David Rodeck

Must-Haves to Make Your Small Business’s Career Page Stand Out

In today’s tight labor market, business owners need to consider every strategy they can to attract employees. A top-notch career page on your company website is one way to create a terrific first impression and start your interview process on the right foot.

If your page needs a refresh, whether you’re designing a new one from scratch or just want to spice up your current one, these are the building blocks of a quality digital home for your small business hiring efforts.

The Importance of a Strong Career Page

When someone sees one of your job postings, chances are their next move will be to visit your company’s website. After all, just because a candidate is qualified for an open role doesn’t guarantee that they’ll want to apply. They need to gauge whether the job and your business would be a good fit for them.

The page they see should offer more information about the available positions, along with the requirements, so visitors can decide whether to proceed with an application. Beyond that, though, it’s also an opportunity to show candidates what it’s really like to work at your business — your mission, your values, your culture. What separates your job ad from your competitors’? Why is your company the best place for successful talent to work?

Showing potential applicants exactly what your business is about helps them decide whether it would be a good fit for them before they apply. Your hiring team, meanwhile, saves time that would otherwise be spent interviewing people who aren’t a match.

Must-Haves for Your Company’s Page

So, what should be on your career page to really make it pop?

  • Company branding. Your company branding should be clearly visible throughout the career page. Present a consistent color scheme, company logo and values. At a glance, visitors should have an idea of what your company stands for.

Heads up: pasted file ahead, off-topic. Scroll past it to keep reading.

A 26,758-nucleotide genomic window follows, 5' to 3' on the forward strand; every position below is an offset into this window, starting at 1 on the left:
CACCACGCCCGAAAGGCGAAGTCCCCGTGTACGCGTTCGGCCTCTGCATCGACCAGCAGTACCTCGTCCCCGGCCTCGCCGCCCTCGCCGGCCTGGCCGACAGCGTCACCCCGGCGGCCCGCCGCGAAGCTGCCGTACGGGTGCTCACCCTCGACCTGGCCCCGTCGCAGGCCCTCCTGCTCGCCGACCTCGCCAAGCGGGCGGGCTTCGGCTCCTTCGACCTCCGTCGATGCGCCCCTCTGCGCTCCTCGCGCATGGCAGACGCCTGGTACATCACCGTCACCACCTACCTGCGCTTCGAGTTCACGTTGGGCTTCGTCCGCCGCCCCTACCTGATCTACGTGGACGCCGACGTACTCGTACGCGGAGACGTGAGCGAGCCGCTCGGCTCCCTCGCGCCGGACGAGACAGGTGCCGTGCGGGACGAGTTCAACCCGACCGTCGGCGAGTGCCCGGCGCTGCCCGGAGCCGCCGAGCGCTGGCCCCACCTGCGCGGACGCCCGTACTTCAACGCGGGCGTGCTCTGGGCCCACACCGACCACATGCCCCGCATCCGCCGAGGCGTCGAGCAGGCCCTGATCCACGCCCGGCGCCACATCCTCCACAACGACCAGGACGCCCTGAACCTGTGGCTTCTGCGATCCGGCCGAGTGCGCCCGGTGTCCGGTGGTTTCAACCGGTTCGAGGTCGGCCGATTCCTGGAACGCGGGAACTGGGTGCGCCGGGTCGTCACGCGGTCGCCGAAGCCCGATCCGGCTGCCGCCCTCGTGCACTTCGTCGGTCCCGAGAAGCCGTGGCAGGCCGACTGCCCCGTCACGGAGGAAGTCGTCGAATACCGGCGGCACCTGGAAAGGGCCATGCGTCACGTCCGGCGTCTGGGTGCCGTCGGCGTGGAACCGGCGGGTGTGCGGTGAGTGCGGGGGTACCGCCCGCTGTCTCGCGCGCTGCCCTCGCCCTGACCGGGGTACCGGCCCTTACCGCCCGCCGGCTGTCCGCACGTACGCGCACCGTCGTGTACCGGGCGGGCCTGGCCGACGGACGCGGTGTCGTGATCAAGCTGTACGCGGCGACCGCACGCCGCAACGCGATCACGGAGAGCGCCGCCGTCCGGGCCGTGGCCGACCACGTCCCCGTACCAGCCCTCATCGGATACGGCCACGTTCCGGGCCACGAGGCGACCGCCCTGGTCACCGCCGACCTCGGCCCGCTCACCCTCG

• Clear job descriptions. Make it easy for potential candidates to understand what you’re looking for. Every post should list the job description, responsibilities, requirements from applicants, job location, benefits and salary (as long as it’s information you’d like to share). You should also provide clear instructions for how to apply. Don’t leave candidates guessing about what to do next or they’ll move on.
  • Up-to-date information. If a visitor checks your page and sees a job post from six months ago, they may think you aren’t actively looking for new employees. Regularly update your page with the latest posts and remove those that have already been filled.
  • Video. A short video gives prospects an inside look at what it’s like to work at your company. You could give them a tour of your office and talk to your staff. Ask your current employees for their take on the company culture and benefits. Prospects are going to be most interested in your staff’s perspective rather than yours as the business owner.
  • SEO optimization. You may be able to boost traffic to your job postings by optimizing the page for search engines, also known as SEO. In particular, avoid funny or creative job titles like “sales ninja.” Instead, combine clear titles with specific locations to reflect the terms potential candidates will search for. For example, “sales manager in Cleveland, Ohio.”

How to Make Your Page Stand Out

Beyond the must-haves, there are a few other moves you can make to get the most out of your career page. First, design a mobile-friendly page. Many job candidates, especially younger ones, will browse your site on their phones. Clunky formatting forces applicants to work to find information, and some may just opt to exit the page rather than attempt to zoom in and dodge pop-ups.

Within the job postings themselves, do more than explain the basic requirements of a position — actually sell the job. What can do you do to get candidates excited about a role? Does it involve more responsibility than the same job at other companies? Quicker advancement? More interesting projects? This is also a good time to list your employee benefits, especially the most competitive ones. For example, show off your generous work-from-home policy, if you have one.

Beyond the financial perks, think of the other top reasons someone would want to join your company. Then assemble a list of the top five reasons to apply to your business. For inspiration, ask your employees why they enjoy working with you.

When you invest in these features, your website does more of the recruiting work so your hiring team doesn’t have to. A strong career page ensures that your job listings are as effective as possible so that when you have an opening to fill, you can relax and enjoy a steady stream of job applicants excited about joining your organization.

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